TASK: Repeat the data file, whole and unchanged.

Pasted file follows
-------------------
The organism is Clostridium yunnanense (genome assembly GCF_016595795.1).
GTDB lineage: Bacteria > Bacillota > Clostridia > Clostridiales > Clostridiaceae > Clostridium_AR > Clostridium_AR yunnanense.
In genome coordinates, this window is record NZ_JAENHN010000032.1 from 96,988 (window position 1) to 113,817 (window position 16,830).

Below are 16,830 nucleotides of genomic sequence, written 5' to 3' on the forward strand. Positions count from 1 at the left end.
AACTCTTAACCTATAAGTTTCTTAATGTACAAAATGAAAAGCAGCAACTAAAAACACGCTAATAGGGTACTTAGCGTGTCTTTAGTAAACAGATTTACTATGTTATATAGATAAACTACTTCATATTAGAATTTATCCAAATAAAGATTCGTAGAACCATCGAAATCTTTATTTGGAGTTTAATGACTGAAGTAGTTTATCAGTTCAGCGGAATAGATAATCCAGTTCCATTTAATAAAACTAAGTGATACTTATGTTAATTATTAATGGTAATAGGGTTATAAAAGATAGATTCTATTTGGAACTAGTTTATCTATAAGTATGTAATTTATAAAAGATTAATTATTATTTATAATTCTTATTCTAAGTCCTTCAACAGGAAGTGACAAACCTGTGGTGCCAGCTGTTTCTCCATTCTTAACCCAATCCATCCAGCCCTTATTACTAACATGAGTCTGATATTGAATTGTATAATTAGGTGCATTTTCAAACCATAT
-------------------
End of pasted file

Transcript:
The organism is Clostridium yunnanense (genome assembly GCF_016595795.1).
GTDB lineage: Bacteria > Bacillota > Clostridia > Clostridiales > Clostridiaceae > Clostridium_AR > Clostridium_AR yunnanense.
In genome coordinates, this window is record NZ_JAENHN010000032.1 from 96,988 (window position 1) to 113,817 (window position 16,830).

Below are 16,830 nucleotides of genomic sequence, written 5' to 3' on the forward strand. Positions count from 1 at the left end.
AACTCTTAACCTATAAGTTTCTTAATGTACAAAATGAAAAGCAGCAACTAAAAACACGCTAATAGGGTACTTAGCGTGTCTTTAGTAAACAGATTTACTATGTTATATAGATAAACTACTTCATATTAGAATTTATCCAAATAAAGATTCGTAGAACCATCGAAATCTTTATTTGGAGTTTAATGACTGAAGTAGTTTATCAGTTCAGCGGAATAGATAATCCAGTTCCATTTAATAAAACTAAGTGATACTTATGTTAATTATTAATGGTAATAGGGTTATAAAAGATAGATTCTATTTGGAACTAGTTTATCTATAAGTATGTAATTTATAAAAGATTAATTATTATTTATAATTCTTATTCTAAGTCCTTCAACAGGAAGTGACAAACCTGTGGTGCCAGCTGTTTCTCCATTCTTAACCCAATCCATCCAGCCCTTATTACTAACATGAGTCTGATATTGAATTGTATAATTAGGTGCATTTTCAAACCATAT